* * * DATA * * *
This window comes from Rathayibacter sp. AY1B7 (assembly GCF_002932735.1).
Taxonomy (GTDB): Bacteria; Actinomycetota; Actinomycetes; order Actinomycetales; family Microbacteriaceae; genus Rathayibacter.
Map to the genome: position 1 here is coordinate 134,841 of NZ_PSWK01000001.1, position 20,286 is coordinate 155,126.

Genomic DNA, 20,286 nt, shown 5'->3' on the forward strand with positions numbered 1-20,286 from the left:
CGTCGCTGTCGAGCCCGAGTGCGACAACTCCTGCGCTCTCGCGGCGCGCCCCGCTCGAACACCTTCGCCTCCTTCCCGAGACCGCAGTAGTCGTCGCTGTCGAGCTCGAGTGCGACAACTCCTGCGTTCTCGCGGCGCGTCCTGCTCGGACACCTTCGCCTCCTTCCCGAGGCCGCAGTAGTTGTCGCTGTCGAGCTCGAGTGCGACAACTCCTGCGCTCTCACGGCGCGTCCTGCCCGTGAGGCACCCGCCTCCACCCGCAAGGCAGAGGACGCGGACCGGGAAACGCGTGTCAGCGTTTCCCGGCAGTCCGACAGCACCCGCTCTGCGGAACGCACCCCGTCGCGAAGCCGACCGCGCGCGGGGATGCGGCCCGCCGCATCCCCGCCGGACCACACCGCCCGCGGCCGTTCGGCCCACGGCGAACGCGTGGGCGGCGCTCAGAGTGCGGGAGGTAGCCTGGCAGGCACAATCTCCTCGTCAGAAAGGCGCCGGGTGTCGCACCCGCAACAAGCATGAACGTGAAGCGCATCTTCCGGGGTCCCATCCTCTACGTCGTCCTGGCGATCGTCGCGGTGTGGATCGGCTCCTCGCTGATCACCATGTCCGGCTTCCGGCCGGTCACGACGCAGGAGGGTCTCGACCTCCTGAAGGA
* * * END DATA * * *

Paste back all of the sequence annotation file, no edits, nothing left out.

This window comes from Rathayibacter sp. AY1B7 (assembly GCF_002932735.1).
Taxonomy (GTDB): Bacteria; Actinomycetota; Actinomycetes; order Actinomycetales; family Microbacteriaceae; genus Rathayibacter.
Map to the genome: position 1 here is coordinate 134,841 of NZ_PSWK01000001.1, position 20,286 is coordinate 155,126.

Genomic DNA, 20,286 nt, shown 5'->3' on the forward strand with positions numbered 1-20,286 from the left:
CGTCGCTGTCGAGCCCGAGTGCGACAACTCCTGCGCTCTCGCGGCGCGCCCCGCTCGAACACCTTCGCCTCCTTCCCGAGACCGCAGTAGTCGTCGCTGTCGAGCTCGAGTGCGACAACTCCTGCGTTCTCGCGGCGCGTCCTGCTCGGACACCTTCGCCTCCTTCCCGAGGCCGCAGTAGTTGTCGCTGTCGAGCTCGAGTGCGACAACTCCTGCGCTCTCACGGCGCGTCCTGCCCGTGAGGCACCCGCCTCCACCCGCAAGGCAGAGGACGCGGACCGGGAAACGCGTGTCAGCGTTTCCCGGCAGTCCGACAGCACCCGCTCTGCGGAACGCACCCCGTCGCGAAGCCGACCGCGCGCGGGGATGCGGCCCGCCGCATCCCCGCCGGACCACACCGCCCGCGGCCGTTCGGCCCACGGCGAACGCGTGGGCGGCGCTCAGAGTGCGGGAGGTAGCCTGGCAGGCACAATCTCCTCGTCAGAAAGGCGCCGGGTGTCGCACCCGCAACAAGCATGAACGTGAAGCGCATCTTCCGGGGTCCCATCCTCTACGTCGTCCTGGCGATCGTCGCGGTGTGGATCGGCTCCTCGCTGATCACCATGTCCGGCTTCCGGCCGGTCACGACGCAGGAGGGTCTCGACCTCCTGAAGGA